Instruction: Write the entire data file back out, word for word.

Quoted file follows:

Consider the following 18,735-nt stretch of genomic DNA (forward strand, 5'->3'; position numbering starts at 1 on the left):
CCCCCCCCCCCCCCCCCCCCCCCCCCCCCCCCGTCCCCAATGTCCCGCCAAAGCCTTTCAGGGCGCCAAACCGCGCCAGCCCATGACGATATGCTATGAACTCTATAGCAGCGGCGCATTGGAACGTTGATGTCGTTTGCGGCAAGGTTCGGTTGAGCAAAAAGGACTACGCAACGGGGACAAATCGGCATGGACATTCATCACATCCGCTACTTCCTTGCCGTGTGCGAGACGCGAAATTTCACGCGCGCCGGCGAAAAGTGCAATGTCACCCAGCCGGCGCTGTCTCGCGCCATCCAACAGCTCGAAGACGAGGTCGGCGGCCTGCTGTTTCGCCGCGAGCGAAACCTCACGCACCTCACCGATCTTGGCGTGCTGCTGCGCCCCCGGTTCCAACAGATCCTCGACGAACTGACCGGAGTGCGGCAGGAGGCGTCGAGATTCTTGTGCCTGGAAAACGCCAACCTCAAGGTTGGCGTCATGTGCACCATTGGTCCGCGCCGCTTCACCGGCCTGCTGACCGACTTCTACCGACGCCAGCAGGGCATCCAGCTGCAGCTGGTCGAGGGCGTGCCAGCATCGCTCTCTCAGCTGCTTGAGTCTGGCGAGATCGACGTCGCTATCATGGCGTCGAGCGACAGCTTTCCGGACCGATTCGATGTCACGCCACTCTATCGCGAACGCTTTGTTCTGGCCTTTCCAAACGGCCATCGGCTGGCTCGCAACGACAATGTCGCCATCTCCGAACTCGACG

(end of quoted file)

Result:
Consider the following 18,735-nt stretch of genomic DNA (forward strand, 5'->3'; position numbering starts at 1 on the left):
CCCCCCCCCCCCCCCCCCCCCCCCCCCCCCCCGTCCCCAATGTCCCGCCAAAGCCTTTCAGGGCGCCAAACCGCGCCAGCCCATGACGATATGCTATGAACTCTATAGCAGCGGCGCATTGGAACGTTGATGTCGTTTGCGGCAAGGTTCGGTTGAGCAAAAAGGACTACGCAACGGGGACAAATCGGCATGGACATTCATCACATCCGCTACTTCCTTGCCGTGTGCGAGACGCGAAATTTCACGCGCGCCGGCGAAAAGTGCAATGTCACCCAGCCGGCGCTGTCTCGCGCCATCCAACAGCTCGAAGACGAGGTCGGCGGCCTGCTGTTTCGCCGCGAGCGAAACCTCACGCACCTCACCGATCTTGGCGTGCTGCTGCGCCCCCGGTTCCAACAGATCCTCGACGAACTGACCGGAGTGCGGCAGGAGGCGTCGAGATTCTTGTGCCTGGAAAACGCCAACCTCAAGGTTGGCGTCATGTGCACCATTGGTCCGCGCCGCTTCACCGGCCTGCTGACCGACTTCTACCGACGCCAGCAGGGCATCCAGCTGCAGCTGGTCGAGGGCGTGCCAGCATCGCTCTCTCAGCTGCTTGAGTCTGGCGAGATCGACGTCGCTATCATGGCGTCGAGCGACAGCTTTCCGGACCGATTCGATGTCACGCCACTCTATCGCGAACGCTTTGTTCTGGCCTTTCCAAACGGCCATCGGCTGGCTCGCAACGACAATGTCGCCATCTCCGAACTCGACG